By NEMS Daily Journal
Gov. Phil Bryant let it be known early-on that fully capitalizing on the economic development opportunities of Mississippi’s health care sector would be a centerpiece of his administration.
While much of the discussion of Bryant’s vision has centered on a medical corridor in Jackson with an expanded University of Mississippi Medical Center, the vision is broader. It includes incentives for job development in regional health care hubs such as North Mississippi Medical Center in Tupelo and a push to serve more rural areas throughout the state.
Bryant went to the Mississippi Economic Council, the state’s chamber of commerce, for help in developing a plan to implement his vision and the governor and MEC leaders were in Tupelo on Friday to tout Mississippi’s health care opportunities and challenges.
A study released last week by the Association of American Medical Colleges reconfirmed what most health experts already knew: Mississippi is the most medically underserved state in the nation. We have fewer doctors per capita than anybody else, with the problem especially acute in remote small towns and poorer rural areas.
Mississippi is also the nation’s least healthy state, with worst or near-worst rates of obesity, heart disease, diabetes and other chronic illnesses. The connection between the physician shortage and the general health of the state’s people is obvious. Initiatives to correct that shortage are an urgent necessity.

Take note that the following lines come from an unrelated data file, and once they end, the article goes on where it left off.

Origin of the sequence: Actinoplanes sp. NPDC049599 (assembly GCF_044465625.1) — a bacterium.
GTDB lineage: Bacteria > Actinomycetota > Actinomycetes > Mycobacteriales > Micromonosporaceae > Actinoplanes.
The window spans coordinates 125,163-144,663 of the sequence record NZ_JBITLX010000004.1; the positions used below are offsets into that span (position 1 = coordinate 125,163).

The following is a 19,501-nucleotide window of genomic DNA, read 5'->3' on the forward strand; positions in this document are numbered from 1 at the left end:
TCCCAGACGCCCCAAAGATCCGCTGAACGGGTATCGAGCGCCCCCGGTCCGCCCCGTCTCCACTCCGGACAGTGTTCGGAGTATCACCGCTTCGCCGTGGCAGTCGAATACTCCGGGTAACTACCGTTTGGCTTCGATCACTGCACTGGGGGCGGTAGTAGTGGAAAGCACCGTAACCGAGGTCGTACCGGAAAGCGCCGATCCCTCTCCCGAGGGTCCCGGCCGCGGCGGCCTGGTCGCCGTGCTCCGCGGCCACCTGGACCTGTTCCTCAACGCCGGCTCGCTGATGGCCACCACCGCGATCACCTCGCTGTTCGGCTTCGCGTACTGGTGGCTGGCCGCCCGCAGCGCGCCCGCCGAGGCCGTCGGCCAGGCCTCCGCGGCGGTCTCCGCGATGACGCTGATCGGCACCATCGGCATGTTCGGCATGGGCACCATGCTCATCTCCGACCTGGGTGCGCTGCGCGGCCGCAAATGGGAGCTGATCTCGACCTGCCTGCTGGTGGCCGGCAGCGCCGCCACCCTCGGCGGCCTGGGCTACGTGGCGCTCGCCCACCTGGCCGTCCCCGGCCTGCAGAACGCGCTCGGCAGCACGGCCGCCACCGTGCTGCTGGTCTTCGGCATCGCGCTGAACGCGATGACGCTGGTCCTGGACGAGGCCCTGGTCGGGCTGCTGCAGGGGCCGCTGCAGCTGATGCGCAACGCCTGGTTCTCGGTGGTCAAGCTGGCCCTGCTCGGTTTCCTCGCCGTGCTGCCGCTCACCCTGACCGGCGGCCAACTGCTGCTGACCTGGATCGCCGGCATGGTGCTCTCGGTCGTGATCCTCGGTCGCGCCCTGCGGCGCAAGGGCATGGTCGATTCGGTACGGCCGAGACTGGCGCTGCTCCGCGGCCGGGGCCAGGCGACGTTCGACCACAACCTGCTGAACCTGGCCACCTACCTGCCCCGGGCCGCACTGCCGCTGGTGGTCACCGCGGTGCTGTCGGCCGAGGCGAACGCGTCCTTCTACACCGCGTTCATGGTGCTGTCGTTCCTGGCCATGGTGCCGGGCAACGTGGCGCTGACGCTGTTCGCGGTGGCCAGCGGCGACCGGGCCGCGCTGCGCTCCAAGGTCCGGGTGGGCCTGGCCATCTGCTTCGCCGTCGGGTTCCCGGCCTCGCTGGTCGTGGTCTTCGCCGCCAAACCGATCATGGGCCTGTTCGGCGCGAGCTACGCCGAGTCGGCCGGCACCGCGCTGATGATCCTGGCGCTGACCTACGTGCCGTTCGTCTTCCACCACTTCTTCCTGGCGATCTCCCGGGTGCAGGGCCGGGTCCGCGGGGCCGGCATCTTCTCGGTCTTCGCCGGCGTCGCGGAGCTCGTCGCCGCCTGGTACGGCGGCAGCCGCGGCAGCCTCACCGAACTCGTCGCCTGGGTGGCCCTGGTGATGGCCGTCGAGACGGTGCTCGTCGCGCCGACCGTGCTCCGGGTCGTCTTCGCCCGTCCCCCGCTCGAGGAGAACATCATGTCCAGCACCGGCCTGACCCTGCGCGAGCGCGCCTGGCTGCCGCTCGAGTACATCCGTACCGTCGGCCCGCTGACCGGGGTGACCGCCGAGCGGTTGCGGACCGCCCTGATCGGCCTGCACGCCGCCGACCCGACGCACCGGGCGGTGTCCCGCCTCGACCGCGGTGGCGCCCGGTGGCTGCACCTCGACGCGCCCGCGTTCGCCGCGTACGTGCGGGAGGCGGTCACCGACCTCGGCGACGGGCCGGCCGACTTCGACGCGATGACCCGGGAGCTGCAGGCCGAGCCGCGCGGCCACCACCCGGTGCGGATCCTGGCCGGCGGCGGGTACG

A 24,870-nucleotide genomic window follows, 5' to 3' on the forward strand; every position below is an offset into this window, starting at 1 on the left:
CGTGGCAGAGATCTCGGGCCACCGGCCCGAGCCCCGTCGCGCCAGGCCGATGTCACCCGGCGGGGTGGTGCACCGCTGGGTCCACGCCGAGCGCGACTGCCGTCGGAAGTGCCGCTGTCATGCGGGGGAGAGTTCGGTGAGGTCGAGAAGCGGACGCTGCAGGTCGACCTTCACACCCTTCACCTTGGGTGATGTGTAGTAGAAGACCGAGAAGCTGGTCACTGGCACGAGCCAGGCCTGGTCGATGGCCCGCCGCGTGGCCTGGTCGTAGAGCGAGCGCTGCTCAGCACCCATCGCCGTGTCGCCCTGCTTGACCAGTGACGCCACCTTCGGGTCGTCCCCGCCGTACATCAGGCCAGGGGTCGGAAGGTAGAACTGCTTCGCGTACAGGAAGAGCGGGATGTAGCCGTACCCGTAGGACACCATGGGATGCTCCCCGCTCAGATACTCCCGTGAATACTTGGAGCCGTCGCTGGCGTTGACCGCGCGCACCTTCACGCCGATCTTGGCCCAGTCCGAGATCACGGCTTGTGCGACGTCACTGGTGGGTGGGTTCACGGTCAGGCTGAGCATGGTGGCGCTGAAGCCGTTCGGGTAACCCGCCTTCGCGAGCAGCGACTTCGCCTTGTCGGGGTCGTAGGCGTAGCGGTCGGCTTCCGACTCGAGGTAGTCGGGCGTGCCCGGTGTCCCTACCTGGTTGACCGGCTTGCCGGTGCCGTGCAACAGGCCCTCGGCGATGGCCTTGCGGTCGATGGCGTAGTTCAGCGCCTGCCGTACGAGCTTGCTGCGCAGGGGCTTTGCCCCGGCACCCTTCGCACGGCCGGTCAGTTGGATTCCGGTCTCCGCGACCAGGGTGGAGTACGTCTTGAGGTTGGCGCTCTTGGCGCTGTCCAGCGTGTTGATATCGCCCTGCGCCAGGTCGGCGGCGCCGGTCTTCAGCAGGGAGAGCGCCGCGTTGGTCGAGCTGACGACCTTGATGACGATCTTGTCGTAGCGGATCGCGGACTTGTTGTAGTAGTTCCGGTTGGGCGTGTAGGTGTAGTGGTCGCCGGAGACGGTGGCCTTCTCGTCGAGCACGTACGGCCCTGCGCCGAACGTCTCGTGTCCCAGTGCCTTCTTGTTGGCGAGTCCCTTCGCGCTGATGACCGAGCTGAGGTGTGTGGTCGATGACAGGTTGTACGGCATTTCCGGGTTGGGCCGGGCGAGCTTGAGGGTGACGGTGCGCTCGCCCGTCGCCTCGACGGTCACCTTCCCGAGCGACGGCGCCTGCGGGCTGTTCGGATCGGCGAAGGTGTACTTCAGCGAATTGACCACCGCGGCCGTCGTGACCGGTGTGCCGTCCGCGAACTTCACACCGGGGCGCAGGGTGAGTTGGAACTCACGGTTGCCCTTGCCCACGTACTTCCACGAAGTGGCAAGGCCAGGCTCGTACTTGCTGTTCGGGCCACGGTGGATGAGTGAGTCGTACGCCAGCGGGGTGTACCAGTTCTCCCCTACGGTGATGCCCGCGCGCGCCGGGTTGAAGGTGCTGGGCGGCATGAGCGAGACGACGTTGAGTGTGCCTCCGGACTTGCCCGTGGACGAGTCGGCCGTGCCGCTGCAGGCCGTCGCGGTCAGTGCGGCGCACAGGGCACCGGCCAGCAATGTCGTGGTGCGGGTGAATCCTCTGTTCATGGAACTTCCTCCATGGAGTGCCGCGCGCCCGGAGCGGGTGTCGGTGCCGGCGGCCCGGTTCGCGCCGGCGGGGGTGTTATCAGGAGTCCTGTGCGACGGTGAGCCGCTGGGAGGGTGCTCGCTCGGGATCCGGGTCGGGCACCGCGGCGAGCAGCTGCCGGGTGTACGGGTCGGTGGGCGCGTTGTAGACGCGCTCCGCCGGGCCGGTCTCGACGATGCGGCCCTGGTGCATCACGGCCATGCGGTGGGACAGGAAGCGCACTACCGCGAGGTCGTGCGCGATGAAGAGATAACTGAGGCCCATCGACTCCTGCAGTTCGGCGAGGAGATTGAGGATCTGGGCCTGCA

“Doctors will not come to Mississippi just because we need them,” Bryant told his Tupelo audience Friday. “We’ve got to grow our own.”
Bryant’s legislative program has emphasized tax incentives for physicians to locate in underserved areas of the state as well as support for an expanded medical school in Jackson.
More physicians means more accessibility to health care which should translate into a healthier population in Mississippi, so tax investments on the front end will pay dividends in the long run.
Better health care is critical from a humanitarian standpoint. But it’s also a key element of the economy, both in the direct jobs provided – currently 60,000 Mississippians, or 5.7 percent of the workforce in hospitals alone – and in creating a more productive work force that benefits businesses’ bottom line.
So health care is an economic driver both in creation of jobs and wealth and in making the state more competitive in non-health care sectors. Ultimately, it’s about our state’s quality of life.
The health care “economic driver” plan developed as part of the MEC-driven Blueprint Mississippi calls for a leadership body “to spearhead the implementation of a health care strategy,” as well as numerous recommendations on how Mississippi can remove barriers, encourage entrepreneurship and increase access in the health care arena. The new, intensive focus on the possibilities in this area offers Mississippi the chance to combine an urgent and critical service need with a promising economic development initiative.